• Volunteering part-time is valuable to young people involved in higher education since it provides a means to apply their skills in a practical setting, gain career insights and explore different interests.
  • Volunteering helps young people to develop their networks and mix with a more diverse social group. It also increases their ability to work within and across authority structures. This suggests that providing volunteering opportunities to a wide range of young people will help to break-down social barriers and lead to greater community cohesion and personal well-being.
  • Young volunteers make a valuable contribution to communities and increase organisations' capacities, allowing them to offer enhanced services to clients, develop new projects and new approaches to their work. In addition, young volunteers' work within organisations and communities helps to overcome negative stereotypes about the role and contribution of young people in society.


Notes to editor:

Becci Newton, Senior Research Fellow, is available for interviews on the contact details below. Becci's research interests include young people's engagement, learning and development.

For further information or comment, contact Becci Newton or call +44(0)1273 763 441, or the IES Information Manager Lorna Howes on 01273 763414.

About the 'Volunteering: Supporting transitions' report

A full copy of the report can be downloaded from the Institute for Employment Studies website.

In Autumn 2010, v, The National Young Volunteers Service, commissioned the Institute for Employment Studies to explore the unique contribution of volunteering to the development of employability skills and attributes, networks and contacts, qualifications and accreditation, and the relief of the negative consequences of unemployment or inactivity.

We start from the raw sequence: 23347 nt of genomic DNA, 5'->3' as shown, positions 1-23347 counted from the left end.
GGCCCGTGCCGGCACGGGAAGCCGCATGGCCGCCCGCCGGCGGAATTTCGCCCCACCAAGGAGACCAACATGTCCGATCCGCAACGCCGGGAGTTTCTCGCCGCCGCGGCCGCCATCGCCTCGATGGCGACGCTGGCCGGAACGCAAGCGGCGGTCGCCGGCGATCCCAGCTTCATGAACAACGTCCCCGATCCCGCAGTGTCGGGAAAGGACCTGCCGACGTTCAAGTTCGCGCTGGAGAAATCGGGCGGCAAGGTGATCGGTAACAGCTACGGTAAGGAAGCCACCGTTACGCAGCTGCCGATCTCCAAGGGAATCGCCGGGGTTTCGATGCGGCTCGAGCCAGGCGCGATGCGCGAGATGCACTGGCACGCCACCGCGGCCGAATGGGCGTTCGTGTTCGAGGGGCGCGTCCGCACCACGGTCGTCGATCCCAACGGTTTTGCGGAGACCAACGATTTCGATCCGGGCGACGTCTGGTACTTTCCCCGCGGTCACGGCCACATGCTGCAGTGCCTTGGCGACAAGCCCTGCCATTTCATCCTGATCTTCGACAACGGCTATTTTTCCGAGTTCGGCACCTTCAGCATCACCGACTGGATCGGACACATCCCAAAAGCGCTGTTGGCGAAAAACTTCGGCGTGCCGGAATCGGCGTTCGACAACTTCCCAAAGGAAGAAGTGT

The research was based on longitudinal, qualitative case study research with a panel of 36 young people. In addition to interviewing young people, detailed discussions were held with all managers (or mentors) involved in supporting young people's activities, as well as a range of stakeholders, including staff from local agencies and youth advice organisations.

About the Institute for Employment Studies

The Institute for Employment Studies is the UK's leading independent centre for research and evidence-based consultancy in employment, labour market and human resource policy and practice. It is apolitical and not-for-profit, its activities being funded through research and consultancy commissions, and from its corporate membership programme. The Institute aims to improve employment policy in the UK and internationally by carrying out authoritative research of practical relevance to policy makers and those responsible for implementing policy programmes and initiatives.

About v, The National Young Volunteers Service

  • v, The National Young Volunteers Service, aims to inspire a new generation of volunteers (aged 14-25) across England.
  • We do this by creating a diverse range of volunteering and social action opportunities to help young people take action to improve lives, communities and the planet.
  • 2011 is the European Year of Volunteering 2011 in the European Union, putting a spotlight on volunteering across Europe to help create a culture of giving time. v has been appointed as an official partner, working with Catch22 to deliver the Children & Young People spotlight theme.
  • See for more information on what we do and how we do it.

Contact: Jaharn Giles, Shine Communications, 020 7841 7072 or